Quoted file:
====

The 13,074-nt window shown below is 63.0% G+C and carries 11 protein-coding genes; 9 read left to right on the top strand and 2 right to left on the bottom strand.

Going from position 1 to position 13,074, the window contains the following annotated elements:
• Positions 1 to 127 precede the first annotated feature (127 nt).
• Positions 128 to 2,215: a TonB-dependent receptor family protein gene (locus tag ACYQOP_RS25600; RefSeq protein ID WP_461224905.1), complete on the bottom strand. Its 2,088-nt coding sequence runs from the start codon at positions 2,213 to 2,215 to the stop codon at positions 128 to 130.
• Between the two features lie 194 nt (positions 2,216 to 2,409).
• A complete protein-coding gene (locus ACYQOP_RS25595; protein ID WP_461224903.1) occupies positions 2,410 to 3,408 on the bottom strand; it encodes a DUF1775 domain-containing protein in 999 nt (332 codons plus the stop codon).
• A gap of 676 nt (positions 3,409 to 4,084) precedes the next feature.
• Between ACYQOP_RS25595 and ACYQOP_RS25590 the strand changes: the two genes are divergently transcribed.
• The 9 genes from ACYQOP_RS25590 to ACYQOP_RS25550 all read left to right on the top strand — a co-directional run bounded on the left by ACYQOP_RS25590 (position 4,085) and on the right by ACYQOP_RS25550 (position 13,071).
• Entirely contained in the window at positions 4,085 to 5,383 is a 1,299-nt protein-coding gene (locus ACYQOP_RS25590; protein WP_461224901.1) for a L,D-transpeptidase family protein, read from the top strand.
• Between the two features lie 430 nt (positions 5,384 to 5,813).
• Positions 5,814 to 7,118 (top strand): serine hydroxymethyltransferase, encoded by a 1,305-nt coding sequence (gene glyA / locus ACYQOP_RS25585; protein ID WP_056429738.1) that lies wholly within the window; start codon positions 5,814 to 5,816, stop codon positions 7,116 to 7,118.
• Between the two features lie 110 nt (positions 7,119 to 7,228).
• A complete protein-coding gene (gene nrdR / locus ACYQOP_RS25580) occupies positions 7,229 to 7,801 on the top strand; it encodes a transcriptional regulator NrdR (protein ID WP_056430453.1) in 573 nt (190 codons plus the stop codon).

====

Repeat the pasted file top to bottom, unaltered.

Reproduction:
The 13,074-nt window shown below is 63.0% G+C and carries 11 protein-coding genes; 9 read left to right on the top strand and 2 right to left on the bottom strand.

Going from position 1 to position 13,074, the window contains the following annotated elements:
• Positions 1 to 127 precede the first annotated feature (127 nt).
• Positions 128 to 2,215: a TonB-dependent receptor family protein gene (locus tag ACYQOP_RS25600; RefSeq protein ID WP_461224905.1), complete on the bottom strand. Its 2,088-nt coding sequence runs from the start codon at positions 2,213 to 2,215 to the stop codon at positions 128 to 130.
• Between the two features lie 194 nt (positions 2,216 to 2,409).
• A complete protein-coding gene (locus ACYQOP_RS25595; protein ID WP_461224903.1) occupies positions 2,410 to 3,408 on the bottom strand; it encodes a DUF1775 domain-containing protein in 999 nt (332 codons plus the stop codon).
• A gap of 676 nt (positions 3,409 to 4,084) precedes the next feature.
• Between ACYQOP_RS25595 and ACYQOP_RS25590 the strand changes: the two genes are divergently transcribed.
• The 9 genes from ACYQOP_RS25590 to ACYQOP_RS25550 all read left to right on the top strand — a co-directional run bounded on the left by ACYQOP_RS25590 (position 4,085) and on the right by ACYQOP_RS25550 (position 13,071).
• Entirely contained in the window at positions 4,085 to 5,383 is a 1,299-nt protein-coding gene (locus ACYQOP_RS25590; protein WP_461224901.1) for a L,D-transpeptidase family protein, read from the top strand.
• Between the two features lie 430 nt (positions 5,384 to 5,813).
• Positions 5,814 to 7,118 (top strand): serine hydroxymethyltransferase, encoded by a 1,305-nt coding sequence (gene glyA / locus ACYQOP_RS25585; protein ID WP_056429738.1) that lies wholly within the window; start codon positions 5,814 to 5,816, stop codon positions 7,116 to 7,118.
• Between the two features lie 110 nt (positions 7,119 to 7,228).
• A complete protein-coding gene (gene nrdR / locus ACYQOP_RS25580) occupies positions 7,229 to 7,801 on the top strand; it encodes a transcriptional regulator NrdR (protein ID WP_056430453.1) in 573 nt (190 codons plus the stop codon).